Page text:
- 3 pounds boneless lamb (leg or shoulder or shoulder) cut into
- 1½- to 2-inch cubes, patted dry
- 3 tablespoons vegetable or olive oil
- Salt and ground black pepper
- 2 large onions, cut into medium dice
- 4 large garlic cloves, minced
- 1½ teaspoons each: ground cumin and coriander
- ¾ teaspoon cinnamon
- ½ teaspoon ground ginger
- 3 tablespoons flour
- 2 cups chicken broth
- 1 cup orange juice
- 2 cups each: dried apricots and prunes
- ½ cup chopped fresh cilantro
- Adjust oven rack to lower-middle position; heat oven to 450 degrees. Heat a large heavy-bottom roasting pan set over two burners turned to low heat.
- Place meat cubes in a medium bowl, add 2 tablespoons of oil, season with salt and pepper, and toss to coat.
- A few minutes before cooking, increase heat to a strong medium-high until wisps of smoke start to rise from the pan. Add meat; sear, turning once, until 2 sides form an impressive, dark brown crust, 8 to 10 minutes. Transfer meat to a Dutch oven or soup kettle measuring 9- to 10-inches in diameter.
- Add onions to empty roasting pan (and an additional tablespoon of oil if pan is dry); sauté until softened, about 5 minutes. Add garlic and spices; cook until fragrant, about 30 seconds. Whisk in flour, then broth and juice, seasoning with salt and pepper.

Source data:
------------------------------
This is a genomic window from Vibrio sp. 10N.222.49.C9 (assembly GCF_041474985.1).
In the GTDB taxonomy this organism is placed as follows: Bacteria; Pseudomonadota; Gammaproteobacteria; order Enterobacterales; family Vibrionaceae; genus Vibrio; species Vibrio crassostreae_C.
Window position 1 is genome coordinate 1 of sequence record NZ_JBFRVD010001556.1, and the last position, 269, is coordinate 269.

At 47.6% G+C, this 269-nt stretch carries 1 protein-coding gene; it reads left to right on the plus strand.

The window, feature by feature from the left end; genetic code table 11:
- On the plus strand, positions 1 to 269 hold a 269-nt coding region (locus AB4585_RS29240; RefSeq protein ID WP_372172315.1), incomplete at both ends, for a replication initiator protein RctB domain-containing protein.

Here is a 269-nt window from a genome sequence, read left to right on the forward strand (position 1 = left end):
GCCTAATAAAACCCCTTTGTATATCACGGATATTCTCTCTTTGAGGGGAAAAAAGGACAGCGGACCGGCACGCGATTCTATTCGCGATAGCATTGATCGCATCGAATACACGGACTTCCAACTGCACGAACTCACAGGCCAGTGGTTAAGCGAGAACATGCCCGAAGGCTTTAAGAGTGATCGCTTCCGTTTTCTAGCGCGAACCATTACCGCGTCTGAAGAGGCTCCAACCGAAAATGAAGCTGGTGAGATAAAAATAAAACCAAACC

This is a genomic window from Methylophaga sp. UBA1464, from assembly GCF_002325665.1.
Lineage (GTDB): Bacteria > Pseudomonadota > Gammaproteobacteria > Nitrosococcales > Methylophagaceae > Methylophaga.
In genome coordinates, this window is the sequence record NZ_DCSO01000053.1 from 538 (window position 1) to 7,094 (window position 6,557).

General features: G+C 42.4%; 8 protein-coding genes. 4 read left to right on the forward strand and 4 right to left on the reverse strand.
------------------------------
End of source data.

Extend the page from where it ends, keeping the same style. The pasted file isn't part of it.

- Pour roasting pan contents into kettle. Place a sheet of heavy-duty foil over the pot. Press the foil down so that it touches the stew. Seal foil completely around the edges. Place lid snugly on pot. Turn burner on medium-high until you hear juices bubble. Set pot in oven and cook for 1 hour and 15 minutes.
- Remove pot from oven, carefully remove foil, and stir in dried fruit. Remembering that kettle and lid are hot, re-cover pot with foil and lid; let stew rest, about 15 minutes. When ready to serve, stir in water if necessary to rehydrate stew juices to a thin gravy. Return stew to burner and heat throughout. Serve
I guess I will have to dust off my roasting pan and give it a whirl for Thanksgiving. I’ve had the thing for years and confess to using it once; maybe never. My kitchen is impossibly tiny (Perhaps a bit larger than Maggie’s) and I have relegated it to a shelf in the garage.